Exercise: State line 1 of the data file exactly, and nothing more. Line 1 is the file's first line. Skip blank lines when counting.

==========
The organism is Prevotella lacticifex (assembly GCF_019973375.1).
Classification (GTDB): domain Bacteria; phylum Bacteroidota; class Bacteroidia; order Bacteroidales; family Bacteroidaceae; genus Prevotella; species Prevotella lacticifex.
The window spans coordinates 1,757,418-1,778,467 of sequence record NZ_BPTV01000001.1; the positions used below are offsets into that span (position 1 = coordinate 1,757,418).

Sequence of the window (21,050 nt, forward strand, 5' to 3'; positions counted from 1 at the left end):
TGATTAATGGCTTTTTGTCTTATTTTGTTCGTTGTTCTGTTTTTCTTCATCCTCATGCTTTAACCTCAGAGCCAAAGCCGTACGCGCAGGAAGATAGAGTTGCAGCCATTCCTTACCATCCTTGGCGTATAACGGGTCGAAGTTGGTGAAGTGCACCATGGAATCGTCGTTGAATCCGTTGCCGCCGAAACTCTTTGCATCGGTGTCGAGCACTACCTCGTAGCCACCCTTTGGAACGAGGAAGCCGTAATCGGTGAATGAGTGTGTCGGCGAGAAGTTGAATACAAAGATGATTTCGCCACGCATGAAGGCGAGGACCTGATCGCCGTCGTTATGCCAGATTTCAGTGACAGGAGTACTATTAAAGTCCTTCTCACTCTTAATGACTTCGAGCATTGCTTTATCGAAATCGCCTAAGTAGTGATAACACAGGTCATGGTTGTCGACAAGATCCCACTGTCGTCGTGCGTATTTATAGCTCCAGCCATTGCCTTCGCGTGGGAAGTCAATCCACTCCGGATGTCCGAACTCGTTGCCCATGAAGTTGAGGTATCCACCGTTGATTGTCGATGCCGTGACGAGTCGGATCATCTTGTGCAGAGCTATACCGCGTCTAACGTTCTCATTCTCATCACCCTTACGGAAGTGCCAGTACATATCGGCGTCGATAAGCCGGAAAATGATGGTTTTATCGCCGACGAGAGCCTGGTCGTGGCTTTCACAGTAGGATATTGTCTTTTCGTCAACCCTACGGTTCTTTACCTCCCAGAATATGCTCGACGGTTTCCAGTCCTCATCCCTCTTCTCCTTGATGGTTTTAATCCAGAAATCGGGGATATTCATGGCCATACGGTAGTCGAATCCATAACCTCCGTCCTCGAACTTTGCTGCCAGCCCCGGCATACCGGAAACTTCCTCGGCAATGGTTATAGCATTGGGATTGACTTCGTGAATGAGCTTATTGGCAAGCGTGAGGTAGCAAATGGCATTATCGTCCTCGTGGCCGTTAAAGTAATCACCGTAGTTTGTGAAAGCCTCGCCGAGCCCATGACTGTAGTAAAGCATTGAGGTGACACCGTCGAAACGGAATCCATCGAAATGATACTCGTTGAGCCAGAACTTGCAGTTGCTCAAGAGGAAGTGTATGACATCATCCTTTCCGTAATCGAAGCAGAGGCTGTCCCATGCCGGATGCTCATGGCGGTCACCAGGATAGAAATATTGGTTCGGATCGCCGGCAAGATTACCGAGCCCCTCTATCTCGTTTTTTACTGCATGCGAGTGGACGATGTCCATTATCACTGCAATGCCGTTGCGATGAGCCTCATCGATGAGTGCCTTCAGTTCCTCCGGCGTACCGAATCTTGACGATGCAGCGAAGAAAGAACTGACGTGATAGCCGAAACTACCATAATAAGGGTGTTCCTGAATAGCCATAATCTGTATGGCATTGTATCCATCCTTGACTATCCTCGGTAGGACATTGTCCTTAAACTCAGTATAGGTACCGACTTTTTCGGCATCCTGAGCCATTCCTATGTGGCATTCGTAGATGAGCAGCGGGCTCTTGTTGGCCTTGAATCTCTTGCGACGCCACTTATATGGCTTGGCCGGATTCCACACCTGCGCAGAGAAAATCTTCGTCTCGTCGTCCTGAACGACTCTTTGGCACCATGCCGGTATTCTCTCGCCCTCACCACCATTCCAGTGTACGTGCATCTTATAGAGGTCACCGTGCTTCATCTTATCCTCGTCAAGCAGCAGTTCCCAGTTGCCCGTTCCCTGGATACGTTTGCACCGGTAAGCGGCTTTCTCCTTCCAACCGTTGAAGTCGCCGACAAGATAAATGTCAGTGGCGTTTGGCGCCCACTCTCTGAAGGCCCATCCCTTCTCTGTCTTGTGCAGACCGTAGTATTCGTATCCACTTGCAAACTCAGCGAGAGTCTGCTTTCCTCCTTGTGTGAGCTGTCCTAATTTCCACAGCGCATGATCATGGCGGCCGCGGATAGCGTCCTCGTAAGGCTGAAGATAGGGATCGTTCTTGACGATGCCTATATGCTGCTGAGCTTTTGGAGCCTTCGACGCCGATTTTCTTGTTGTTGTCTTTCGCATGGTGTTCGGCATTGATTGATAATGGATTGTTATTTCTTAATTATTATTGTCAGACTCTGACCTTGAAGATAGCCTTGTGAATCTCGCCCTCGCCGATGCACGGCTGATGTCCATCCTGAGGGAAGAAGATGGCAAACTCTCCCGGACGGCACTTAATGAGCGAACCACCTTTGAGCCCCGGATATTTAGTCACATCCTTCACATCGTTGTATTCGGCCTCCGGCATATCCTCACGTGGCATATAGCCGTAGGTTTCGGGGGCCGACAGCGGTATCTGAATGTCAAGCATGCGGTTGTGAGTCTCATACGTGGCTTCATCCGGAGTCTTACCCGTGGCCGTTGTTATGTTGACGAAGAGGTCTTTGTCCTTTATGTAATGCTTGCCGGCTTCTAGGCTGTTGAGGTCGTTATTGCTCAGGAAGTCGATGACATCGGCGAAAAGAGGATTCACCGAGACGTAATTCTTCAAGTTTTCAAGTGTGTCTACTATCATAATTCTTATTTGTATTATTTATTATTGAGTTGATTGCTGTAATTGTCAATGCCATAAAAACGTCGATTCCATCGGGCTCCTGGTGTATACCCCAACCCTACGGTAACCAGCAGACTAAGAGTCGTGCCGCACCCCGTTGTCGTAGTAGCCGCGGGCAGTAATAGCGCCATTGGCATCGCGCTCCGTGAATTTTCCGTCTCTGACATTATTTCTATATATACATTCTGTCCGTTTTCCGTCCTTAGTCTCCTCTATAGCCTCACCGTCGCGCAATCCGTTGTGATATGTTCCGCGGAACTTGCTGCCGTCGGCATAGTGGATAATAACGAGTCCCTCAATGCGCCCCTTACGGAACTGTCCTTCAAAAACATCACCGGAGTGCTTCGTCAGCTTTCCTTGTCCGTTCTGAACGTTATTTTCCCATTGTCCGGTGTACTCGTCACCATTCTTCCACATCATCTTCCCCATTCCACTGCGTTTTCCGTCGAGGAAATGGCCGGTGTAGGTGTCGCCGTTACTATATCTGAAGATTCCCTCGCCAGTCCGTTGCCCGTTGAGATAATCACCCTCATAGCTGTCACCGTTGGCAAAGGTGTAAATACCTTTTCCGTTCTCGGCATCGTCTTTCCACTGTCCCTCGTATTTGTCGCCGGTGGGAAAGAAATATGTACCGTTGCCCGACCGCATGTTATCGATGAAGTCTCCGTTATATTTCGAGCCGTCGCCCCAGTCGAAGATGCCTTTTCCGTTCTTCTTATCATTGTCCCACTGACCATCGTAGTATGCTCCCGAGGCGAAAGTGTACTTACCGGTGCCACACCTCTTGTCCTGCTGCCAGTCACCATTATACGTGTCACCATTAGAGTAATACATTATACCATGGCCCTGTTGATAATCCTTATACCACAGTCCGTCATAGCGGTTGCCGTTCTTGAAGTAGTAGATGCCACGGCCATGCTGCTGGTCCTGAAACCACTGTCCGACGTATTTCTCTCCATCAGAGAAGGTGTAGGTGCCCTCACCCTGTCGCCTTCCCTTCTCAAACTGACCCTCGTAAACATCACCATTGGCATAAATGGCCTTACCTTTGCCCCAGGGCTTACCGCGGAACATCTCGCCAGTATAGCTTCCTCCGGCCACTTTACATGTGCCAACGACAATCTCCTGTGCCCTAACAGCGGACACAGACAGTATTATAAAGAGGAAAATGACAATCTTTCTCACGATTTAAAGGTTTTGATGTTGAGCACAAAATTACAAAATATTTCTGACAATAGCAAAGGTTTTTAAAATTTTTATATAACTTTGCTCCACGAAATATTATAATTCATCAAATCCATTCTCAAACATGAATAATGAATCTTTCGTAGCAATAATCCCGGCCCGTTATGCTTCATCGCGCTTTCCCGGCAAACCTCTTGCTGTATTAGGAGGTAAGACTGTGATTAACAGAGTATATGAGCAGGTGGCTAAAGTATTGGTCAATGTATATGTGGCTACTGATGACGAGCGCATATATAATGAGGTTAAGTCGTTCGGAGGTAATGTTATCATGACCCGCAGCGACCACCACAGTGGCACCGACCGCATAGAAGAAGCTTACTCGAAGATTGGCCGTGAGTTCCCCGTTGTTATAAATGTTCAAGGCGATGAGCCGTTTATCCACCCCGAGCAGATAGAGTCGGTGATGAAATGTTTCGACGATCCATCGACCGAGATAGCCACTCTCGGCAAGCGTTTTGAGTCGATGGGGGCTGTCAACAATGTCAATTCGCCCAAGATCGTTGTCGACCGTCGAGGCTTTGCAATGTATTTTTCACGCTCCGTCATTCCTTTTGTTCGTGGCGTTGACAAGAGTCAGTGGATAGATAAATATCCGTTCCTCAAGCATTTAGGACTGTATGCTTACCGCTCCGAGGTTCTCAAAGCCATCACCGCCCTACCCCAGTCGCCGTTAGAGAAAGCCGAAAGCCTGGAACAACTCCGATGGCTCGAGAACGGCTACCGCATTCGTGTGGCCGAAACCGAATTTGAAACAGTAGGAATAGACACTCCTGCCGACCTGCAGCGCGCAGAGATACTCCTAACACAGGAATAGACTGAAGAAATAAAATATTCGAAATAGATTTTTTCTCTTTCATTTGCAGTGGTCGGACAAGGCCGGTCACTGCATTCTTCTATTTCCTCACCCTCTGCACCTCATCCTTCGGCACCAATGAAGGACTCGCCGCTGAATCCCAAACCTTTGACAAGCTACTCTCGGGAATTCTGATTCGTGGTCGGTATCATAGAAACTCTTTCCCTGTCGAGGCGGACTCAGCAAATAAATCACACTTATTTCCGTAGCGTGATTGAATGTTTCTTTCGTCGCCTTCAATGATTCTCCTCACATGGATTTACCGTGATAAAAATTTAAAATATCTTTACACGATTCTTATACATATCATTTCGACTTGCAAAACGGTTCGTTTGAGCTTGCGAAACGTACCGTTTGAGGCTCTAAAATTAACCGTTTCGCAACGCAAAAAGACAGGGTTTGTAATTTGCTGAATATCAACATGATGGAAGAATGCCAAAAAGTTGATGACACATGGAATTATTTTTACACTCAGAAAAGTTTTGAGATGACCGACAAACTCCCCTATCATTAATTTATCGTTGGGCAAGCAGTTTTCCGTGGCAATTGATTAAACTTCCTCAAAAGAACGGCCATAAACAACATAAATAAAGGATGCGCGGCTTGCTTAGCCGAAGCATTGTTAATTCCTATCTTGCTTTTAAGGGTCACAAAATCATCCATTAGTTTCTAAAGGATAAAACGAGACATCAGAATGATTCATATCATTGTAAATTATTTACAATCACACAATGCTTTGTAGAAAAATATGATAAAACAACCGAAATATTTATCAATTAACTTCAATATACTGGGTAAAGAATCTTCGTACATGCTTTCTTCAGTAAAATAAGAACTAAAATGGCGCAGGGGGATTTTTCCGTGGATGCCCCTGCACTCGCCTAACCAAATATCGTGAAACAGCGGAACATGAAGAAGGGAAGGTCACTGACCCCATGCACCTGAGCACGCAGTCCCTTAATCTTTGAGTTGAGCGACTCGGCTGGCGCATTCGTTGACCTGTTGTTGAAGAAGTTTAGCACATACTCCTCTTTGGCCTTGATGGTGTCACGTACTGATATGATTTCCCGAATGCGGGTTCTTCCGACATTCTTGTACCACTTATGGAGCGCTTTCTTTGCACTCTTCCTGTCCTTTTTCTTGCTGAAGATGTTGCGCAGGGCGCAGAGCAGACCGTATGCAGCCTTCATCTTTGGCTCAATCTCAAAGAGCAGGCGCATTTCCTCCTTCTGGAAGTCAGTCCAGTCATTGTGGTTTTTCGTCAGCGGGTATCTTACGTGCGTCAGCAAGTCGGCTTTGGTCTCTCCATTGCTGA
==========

The organism is Prevotella lacticifex (assembly GCF_019973375.1).